This week The Garden Island staff reflected on the top stories of 2020. But, the reality is, there only seemed to be one story: the coronavirus. From its arrival to the islands, subsequent lockdown to stem the virus’ spread, to its impacts on all aspect of our island life. The story is still being written.
Here is a look chronologically at what else happened in 2020.
Doomsday couple comes to Kaua‘i
In February, Lori Vallow, mother of two children missing from Idaho, was arrested and held on a $5 million bail.
The 46-year-old Idaho resident was arrested on a warrant issued by Madison County, Idaho. Her two children, 17-year-old Tylee Ryan and 7-year-old Joshua “J.J.” Vallow, had been missing since last September.
Vallow had been staying on Kaua‘i with her new husband Chad Daybell, dodging a court order from Madison County, Idaho, to produce her children before authorities. Vallow missed the deadline for that court order on Jan. 30. KPD has been helping the Rexburg Police Department in locating Vallow and Daybell since December 2019, about the time when the couple landed on Kaua‘i.
Vallow was charged with two felony counts of desertion and nonsupport of dependent children. She was also charged with resisting or obstructing officers, criminal solicitation to commit a crime, and contempt of court for willful disobedience of court process or order.
About a week later, in a hearing in Fifth District Court in Lihu‘e, Vallow waived her right to an extradition hearing, confirmed her identity and prepared to head back to Idaho to face charges.
In Idaho, Lori Vallow Daybell entered a not guilty plea on two felony charges, conspiracy to commit destruction, alteration, or concealment of evidence, at her arraignment in the Seventh Judicial Court court of Idaho in Freemont, Idaho.
In June, the children were found buried in her husband’s Idaho property. The jury trial will begin on March 22, 2021 and go through April.
Arthur Brun arrested
Also in February, County Councilmember Arthur Brun and 11 others were arrested and charged with operating a huge methamphetamine distribution ring on Kaua‘i, including allegedly procuring an unlicensed firearm.
The Kaua‘i Police Department described the action as a “massive islandwide drug sweep” in which Brun was arrested, and brought to light more information about an incident in which he was arrested in November 2019, where he fled after striking a KPD officer with his car and flung a bag of methamphetamines from his vehicle as he tried to escape.
While the traffic stop arrest had been previously disclosed, Brun’s action to throw a bag of illegal drugs from his car as he led a police pursuit had not been made public before February’s arrest.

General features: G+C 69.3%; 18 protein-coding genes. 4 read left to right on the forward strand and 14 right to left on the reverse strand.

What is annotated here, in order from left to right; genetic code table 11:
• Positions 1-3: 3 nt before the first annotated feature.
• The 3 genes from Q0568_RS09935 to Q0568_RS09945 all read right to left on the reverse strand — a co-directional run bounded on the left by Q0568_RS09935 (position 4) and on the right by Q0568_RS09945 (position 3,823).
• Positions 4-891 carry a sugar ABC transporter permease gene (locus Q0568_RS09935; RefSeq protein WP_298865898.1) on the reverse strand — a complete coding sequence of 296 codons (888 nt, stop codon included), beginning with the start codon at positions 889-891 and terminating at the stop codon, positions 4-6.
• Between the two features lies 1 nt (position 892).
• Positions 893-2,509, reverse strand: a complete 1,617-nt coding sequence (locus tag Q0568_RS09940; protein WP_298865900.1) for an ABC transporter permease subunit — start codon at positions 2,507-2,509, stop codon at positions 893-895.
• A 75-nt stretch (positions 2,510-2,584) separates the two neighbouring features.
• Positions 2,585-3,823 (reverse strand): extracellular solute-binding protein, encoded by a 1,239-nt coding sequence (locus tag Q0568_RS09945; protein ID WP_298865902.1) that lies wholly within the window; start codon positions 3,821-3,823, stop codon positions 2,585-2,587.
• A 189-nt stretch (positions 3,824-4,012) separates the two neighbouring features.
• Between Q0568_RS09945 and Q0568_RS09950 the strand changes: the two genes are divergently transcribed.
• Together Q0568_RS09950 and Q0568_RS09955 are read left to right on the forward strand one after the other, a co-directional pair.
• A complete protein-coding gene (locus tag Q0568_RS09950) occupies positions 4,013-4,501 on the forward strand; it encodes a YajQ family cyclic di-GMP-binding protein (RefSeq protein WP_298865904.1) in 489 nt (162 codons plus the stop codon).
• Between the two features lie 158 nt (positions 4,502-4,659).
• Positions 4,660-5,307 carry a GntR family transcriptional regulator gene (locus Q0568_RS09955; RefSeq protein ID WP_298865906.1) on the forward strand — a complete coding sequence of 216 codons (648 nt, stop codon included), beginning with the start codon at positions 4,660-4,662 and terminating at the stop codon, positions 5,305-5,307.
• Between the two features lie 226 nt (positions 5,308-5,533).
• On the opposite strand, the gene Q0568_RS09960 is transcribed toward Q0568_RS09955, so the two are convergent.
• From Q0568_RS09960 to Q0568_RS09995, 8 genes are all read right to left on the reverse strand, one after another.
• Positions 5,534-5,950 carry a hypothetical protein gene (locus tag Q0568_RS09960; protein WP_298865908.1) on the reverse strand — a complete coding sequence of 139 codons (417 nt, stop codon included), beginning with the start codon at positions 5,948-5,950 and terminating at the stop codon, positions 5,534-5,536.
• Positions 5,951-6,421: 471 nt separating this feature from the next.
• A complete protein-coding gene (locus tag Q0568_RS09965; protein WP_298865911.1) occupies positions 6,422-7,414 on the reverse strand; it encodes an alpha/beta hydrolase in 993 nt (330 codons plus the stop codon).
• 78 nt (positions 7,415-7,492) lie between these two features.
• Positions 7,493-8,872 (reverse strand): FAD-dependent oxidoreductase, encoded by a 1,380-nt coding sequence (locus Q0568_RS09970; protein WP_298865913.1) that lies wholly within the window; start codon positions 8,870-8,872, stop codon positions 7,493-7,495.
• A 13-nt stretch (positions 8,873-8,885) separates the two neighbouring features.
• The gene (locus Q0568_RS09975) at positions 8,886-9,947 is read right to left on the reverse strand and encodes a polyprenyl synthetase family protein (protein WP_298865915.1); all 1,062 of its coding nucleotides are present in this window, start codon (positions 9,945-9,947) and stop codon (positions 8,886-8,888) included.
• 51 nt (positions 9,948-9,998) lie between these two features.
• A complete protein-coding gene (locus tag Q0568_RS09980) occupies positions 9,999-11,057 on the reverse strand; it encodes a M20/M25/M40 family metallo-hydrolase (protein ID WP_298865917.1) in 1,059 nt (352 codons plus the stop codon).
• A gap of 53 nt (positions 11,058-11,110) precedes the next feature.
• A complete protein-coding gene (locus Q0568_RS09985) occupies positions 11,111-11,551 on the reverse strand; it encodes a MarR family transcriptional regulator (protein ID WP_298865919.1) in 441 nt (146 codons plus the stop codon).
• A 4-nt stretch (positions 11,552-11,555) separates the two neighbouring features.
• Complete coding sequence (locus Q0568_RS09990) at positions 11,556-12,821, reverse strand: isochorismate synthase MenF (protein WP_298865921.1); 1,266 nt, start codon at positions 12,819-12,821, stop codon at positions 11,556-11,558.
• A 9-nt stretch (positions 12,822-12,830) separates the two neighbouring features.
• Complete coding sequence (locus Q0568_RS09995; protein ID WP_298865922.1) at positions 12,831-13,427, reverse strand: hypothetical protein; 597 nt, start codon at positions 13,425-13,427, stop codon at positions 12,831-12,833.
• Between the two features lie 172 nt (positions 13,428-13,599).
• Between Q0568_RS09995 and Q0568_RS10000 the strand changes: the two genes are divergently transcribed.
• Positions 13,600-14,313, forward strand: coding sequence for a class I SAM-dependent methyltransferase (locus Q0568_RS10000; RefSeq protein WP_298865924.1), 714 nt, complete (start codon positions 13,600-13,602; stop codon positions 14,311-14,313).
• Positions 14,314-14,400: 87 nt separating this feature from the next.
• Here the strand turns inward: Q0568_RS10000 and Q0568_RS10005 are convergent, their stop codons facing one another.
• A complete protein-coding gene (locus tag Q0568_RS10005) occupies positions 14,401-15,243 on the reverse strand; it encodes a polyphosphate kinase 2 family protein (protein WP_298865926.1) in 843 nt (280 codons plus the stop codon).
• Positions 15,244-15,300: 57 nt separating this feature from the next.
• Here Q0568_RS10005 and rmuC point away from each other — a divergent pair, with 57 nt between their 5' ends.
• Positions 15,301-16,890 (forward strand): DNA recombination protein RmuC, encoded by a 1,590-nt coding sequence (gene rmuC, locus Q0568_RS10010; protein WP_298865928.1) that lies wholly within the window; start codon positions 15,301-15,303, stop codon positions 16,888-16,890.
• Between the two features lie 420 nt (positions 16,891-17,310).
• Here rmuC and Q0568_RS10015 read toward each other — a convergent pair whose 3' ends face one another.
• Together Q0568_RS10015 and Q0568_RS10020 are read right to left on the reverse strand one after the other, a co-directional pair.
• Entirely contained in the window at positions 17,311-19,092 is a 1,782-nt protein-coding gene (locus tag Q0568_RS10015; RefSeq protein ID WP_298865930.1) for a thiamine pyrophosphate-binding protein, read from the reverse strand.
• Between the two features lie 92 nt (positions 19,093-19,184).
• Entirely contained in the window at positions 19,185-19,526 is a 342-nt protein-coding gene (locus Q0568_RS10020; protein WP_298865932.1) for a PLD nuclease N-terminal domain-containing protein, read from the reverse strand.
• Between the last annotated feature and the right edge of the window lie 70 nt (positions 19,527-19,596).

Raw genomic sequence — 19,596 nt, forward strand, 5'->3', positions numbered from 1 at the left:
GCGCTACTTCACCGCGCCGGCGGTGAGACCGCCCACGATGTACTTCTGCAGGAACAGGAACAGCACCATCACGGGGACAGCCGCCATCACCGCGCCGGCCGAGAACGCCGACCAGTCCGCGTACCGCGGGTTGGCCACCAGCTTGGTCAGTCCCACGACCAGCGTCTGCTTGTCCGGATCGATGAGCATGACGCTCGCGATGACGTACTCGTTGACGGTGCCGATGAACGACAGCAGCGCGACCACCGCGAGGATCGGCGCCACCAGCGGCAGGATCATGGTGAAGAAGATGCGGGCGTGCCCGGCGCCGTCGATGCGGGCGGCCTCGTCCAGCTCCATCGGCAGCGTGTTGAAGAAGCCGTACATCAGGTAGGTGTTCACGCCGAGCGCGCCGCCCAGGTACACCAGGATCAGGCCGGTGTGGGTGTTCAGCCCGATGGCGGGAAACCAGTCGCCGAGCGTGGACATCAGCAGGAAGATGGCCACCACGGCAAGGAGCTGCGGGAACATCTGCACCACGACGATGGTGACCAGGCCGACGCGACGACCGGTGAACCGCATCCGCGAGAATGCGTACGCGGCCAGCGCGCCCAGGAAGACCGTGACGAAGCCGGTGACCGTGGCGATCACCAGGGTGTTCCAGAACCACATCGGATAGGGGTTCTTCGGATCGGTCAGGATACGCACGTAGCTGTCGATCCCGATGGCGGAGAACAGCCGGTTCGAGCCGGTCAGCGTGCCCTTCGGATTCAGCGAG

KPD and the U.S. Attorney’s office in Honolulu held a news conference that provided additional details on the case. A county news release described a “major drug-trafficking organization” headed by Brun, who according to a 29-page federal indictment was known as “Ata” within the drug ring.
The arrest came as a result of a federal indictment filed Feb. 13, charging that Brun ran the drug ring while he was “a sitting member of the Kaua‘i County Council and the vice chair of its Public Safety and Human Services Committee.”
Trial was originally scheduled for October for Arthur Brun. But the trial was postponed partly because of constraints on jury trials during the coronavirus pandemic and because federal prosecutors are asking that the case be declared complex.
Brun is tentatively set a new date later in 2021.
Heavy rain flooded many areas on east and north sides of Kaua‘i in late March, triggering a debris pile-up along the makai side of the Kuhio Highway Wailua River bridge and temporary road closures throughout the island.
According to the National Weather Service, Wailua had 7.33 inches of rain during the 24-hour period.
Homes flooded as well as waterways, and Kaua‘i first responders rescued a family of 20 trapped under their Wailua home on Apana Road after flash flooding occurred.
The rains caused an undetermined amount of partially treated wastewater to spill into the nearshore waters fronting Lydgate Park.
Kuhio Highway near the Hanalei River was closed periodically during the downpour.
County Council election
Twenty-one candidates officially filed to run for Kaua‘i County Council seats by June’s filing deadline.
All seven councilmember seats are up for grabs, with eligible incumbents Mason Chock, Felicia Cowden, Luke Evslin, Arryl Kaneshiro, KipuKai Kuali‘i running for reelection.
Council Vice Chair Ross Kagawa reached his term limits, and ex-officio member Arthur Brun is currently awaiting trial for his alleged role in leading a meth drug ring on the island.